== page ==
Choose the conduction band valley for interpolation of material properties: “Gamma”, “X”, “L”, or “All” (default is “Gamma”; option “All” uses the lowest band gap to select).

config.bcs is a struct with the following fields:

Field

Default

Units

Type

Description

pmlactive

false

Boolean

Enable perfectly matched layer at boundaries.

pmlcutoff

[1e-2.1e-2]

(PML probability density)/(MQW probability density)

Matrix

Threshold ratio to reject eigenstates with excess conduction and valence band probability densities located in the PMLs, 2x1 array

pmllength

[10e-9,10e-9]

m

Matrix

PML thickness for left and right boundaries, 2x1 array.

pmlcoefficient

[0.5+1i*0.5,0.5+1i*0.5,-1+1i*1.4,-1+1i*1.4]

Matrix

PML complex coordinate stretching coefficients. First 2 elements for left and right PML for the conduction band and the other two for the valence band.

hwcutoff

[5e-4,5e-4]

$$A^{-3/2}$$

Matrix

Threshold wave function slope to reject eigenstates that do not decay enough at the left and right hard-wall boundaries, 2x1 array.

result is a struct with the following fields:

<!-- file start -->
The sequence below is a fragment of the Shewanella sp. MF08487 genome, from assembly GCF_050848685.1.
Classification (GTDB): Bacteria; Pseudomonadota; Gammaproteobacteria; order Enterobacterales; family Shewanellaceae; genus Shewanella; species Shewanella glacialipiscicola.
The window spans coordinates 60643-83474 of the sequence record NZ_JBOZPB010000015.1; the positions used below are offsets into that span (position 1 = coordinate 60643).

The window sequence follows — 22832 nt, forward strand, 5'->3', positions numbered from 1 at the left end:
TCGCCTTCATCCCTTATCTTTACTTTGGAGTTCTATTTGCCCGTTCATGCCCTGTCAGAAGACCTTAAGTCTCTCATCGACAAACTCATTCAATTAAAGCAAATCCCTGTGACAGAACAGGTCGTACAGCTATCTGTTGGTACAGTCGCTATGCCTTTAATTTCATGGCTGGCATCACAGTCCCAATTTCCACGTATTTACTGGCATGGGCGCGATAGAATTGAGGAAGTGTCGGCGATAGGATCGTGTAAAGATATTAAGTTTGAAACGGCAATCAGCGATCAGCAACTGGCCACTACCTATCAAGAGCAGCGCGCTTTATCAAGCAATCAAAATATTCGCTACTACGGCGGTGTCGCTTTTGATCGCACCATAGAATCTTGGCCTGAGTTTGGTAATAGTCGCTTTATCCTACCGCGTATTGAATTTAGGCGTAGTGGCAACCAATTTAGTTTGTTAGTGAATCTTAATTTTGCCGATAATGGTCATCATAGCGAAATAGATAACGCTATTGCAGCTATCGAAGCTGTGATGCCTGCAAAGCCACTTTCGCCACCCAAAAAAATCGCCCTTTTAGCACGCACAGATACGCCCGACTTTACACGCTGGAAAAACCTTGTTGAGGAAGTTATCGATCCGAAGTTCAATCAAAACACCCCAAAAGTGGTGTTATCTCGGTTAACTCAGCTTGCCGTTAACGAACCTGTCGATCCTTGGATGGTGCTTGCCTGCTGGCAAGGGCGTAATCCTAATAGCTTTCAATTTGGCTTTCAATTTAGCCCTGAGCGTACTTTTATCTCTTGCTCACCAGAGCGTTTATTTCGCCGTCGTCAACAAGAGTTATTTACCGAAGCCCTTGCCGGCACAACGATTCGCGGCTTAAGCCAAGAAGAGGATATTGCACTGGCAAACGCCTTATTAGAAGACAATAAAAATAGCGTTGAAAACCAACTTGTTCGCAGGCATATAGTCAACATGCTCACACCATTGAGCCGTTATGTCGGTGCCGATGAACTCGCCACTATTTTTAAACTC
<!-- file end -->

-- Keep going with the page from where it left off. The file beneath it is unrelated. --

Syntax Type Description banddiagram dataset Conduction and valence band edge including strain, but not including quantum confinement effects. bandstructure dataset (E,kt) band diagram for conduction and valence bands. Attributes are: conduction_band, valence_band_lo, valence_band_up. See below for the meaning of lo and up. Parameters are kt and subband. wavefunction dataset Spatial wavefunction for each (E,kt) point. Attributes are conduction_band_1, valence_band_lo_1, valence_band_lo_2, valence_band_up_1, valence_band_up_2, where the 4x4 k.p basis in the valence band is split into two (lo for lower and up for upper) 2x2 bases (vectors in each 2x2 basis designated with 1 and 2). For more information look at references [1] and [2]. Parameters are coordinate, kt, and subband. emission dataset Gain and spontaneous emission. Attributes are: spontaneous_TE, spontaneous_TM, stimulated_TE, stimulated_TM, where TE and TM stand for electromagnetic modes. Parameters are: frequency/energy/wavelength and ndensity (charge density).